In the end I applied the same classic decision-avoidance technique that I use when buying shoes…

When in doubt, buy all of the colors!

When I went back to purchase I found that the canvas had been drastically reduced in price and was now only $17.99/m! It was as if the haberdashery gods had rewarded me for my monumental feat of indecision. This was surely a sign that I was on the right track.

I bought a couple of meters of all 3 options and decided I would ponder the ensuing design challenges over a G&T and a good lie down.

Having gone completely over the top with two different patterns and a plain fabric, I then had to decide how and where to apply them. I like to mix and match, and as I was only dealing with 2 colors, how hard could it be?

It actually turned out to be a piece of cake—you can see how I used the colors in the pics below.

I applied contrasting side panels to all the flat surfaces (floral on the plain bench cushion, plain on the honeycomb ottoman cushions, plain to the sides of the floral backrest cushions). Looks great and avoids the need to match patterns on seams which is just about impossible in this case. I purchased heavy duty white zippers for all covers—you can buy these by the meter, which is really handy because the lengths required are well beyond your standard dress zipper.

With the scraps, I made a cute little cushion with a strip of velvet bobbles around the edge. Kitch but sweet, because I hate wasting fabric. Consequently I have a cushion to match every dress in my wardrobe. When I lie on my bed, I almost disappear.

Blinded By Options

Now comes the most challenging part of my mission, dear reader.

Although I now had a cute-as-a-button couch setting and tootsie-friendly lawn, the sun was still blazing down on all below and made it impossible to enjoy the space between 10 a.m. – 4 p.m. A solution must be found!

The limitations were:

  • The Pergola covering the balcony was structurally complex, so fixing any kind of blind would be a problem
  • I didn’t want to ruin the architectural integrity of the structure visually
  • The alcove housing the couch projected further out than the pergola, covering it so any kind of vertical blind was not going to suit
  • The area is a second-floor balcony visible from the street. This would also make installation problematic and cherry-pickers of the expensive mechanical type may be required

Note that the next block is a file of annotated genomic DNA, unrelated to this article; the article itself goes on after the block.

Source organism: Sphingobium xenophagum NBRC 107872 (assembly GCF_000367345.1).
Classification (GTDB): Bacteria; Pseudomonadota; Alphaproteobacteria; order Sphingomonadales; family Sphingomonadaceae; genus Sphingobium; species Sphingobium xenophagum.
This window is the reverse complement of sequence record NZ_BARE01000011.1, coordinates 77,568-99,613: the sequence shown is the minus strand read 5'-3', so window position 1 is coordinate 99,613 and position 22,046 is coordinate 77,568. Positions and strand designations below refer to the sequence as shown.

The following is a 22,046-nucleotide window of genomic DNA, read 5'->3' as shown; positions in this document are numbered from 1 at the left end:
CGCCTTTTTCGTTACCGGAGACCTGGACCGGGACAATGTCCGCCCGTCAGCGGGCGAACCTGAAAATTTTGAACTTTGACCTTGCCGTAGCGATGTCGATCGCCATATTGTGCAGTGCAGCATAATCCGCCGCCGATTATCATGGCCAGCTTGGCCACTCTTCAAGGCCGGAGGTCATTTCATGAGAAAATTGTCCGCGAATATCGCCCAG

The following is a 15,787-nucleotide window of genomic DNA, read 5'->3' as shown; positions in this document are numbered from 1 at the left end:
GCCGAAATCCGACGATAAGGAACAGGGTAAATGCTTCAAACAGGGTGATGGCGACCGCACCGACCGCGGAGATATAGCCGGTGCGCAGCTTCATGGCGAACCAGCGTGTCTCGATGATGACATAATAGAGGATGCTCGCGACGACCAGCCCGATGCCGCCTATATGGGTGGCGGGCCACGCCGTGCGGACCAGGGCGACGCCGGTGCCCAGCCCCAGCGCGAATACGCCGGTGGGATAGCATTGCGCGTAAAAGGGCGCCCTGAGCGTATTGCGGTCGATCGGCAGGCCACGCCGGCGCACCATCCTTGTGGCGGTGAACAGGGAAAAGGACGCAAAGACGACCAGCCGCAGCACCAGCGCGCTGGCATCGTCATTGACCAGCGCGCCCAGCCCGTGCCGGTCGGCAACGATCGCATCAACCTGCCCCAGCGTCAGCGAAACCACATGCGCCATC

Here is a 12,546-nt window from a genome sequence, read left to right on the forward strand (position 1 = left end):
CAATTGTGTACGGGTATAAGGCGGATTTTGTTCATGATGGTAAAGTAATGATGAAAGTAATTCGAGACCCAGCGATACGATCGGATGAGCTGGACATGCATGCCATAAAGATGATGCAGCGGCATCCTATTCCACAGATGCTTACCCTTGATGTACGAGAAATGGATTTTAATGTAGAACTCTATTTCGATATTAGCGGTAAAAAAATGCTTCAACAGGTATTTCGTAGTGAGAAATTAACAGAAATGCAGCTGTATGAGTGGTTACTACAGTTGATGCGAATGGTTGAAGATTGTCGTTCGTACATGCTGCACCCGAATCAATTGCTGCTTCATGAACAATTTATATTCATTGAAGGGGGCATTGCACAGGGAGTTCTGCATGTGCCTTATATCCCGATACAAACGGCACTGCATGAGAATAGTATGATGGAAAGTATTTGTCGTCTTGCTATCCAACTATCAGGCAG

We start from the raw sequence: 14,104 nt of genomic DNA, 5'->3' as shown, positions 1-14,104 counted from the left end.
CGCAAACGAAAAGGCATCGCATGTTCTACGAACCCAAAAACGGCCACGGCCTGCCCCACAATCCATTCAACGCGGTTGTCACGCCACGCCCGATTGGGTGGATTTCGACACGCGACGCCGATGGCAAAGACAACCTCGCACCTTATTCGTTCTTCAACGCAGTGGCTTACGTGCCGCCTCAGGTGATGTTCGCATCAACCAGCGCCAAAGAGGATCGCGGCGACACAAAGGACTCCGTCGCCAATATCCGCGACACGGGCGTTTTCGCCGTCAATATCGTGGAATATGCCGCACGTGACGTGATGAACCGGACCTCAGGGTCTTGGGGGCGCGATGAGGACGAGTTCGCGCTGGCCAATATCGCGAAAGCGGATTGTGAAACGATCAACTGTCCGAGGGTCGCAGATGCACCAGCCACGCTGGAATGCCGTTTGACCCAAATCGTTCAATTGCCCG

After considering countless permutations and contraptions, I realized that the only design that would give me the functionality I needed was a retractable awning—the ones that can extend out horizontally with mechanical elbows underneath.

Decision made, I set about getting quotes. I called one company that had a nice website and gave them the dimensions. I was shocked when the estimate came in at an eye-watering $3,400 + an extra $500 if I wanted it motorized.

So, I called a business that is a household name in this industry. They told me that their awnings were top quality German engineered, which pleased me until they hit me between the eyes with the monumental quote of $9,000 + $700 for motorized! After I regained consciousness, I informed them that (a) I would not require gold plating, and (b) I also would not require the German engineer to fly out to Melbourne business class to install it! I was more than a little kresta-fallen until I once again comforted myself with the Oracle of the Apple Isle’s prophecy:

“The answers you seek are on the GumTree of Life.”

Sure enough, when I turned to the Website of Wonder (Craigslist, to you non-Aussies), there it was. The clouds parted and the angels sang as I beheld Factory Fast’s wondrous range of motorized awnings. And verily, it was good.

These splendiferous marvels came in a range of spans from 3 – 5 meters, and promised the same features as their German engineered cousins (including motorization) at a fraction of the price. The shortest at 3 meters was just over $400 and delivery was promised at 3 – 5 days.

I nearly swooned.

Now I know what you are going to say: “It’s not the same quality.”

While I am well aware that a product from Factory Fast is not going to have the same quality credentials as our German masterpiece of engineering, honestly, it has a one-year warranty and at that price I could replace it every year for the rest of my life expectancy and still be ahead. So, I bit the bullet and ordered the 4-metre jobby in a flush of optimism.

The awning was delivered right on cue, and the instructions promised that even a dim-witted child could install it in under 30 minutes. In the end it took Michael and I two aborted attempts and a modicum of cursing to get the thing up. This was by no means due to any shortcomings in the product or instructions provided, or the skills of the long-suffering brother. It was entirely due to the complexity of the pergola design and the limitations it placed on where we could fix the blind. Once we had it figured out, the brackets went up and the awning slid into them like a dream.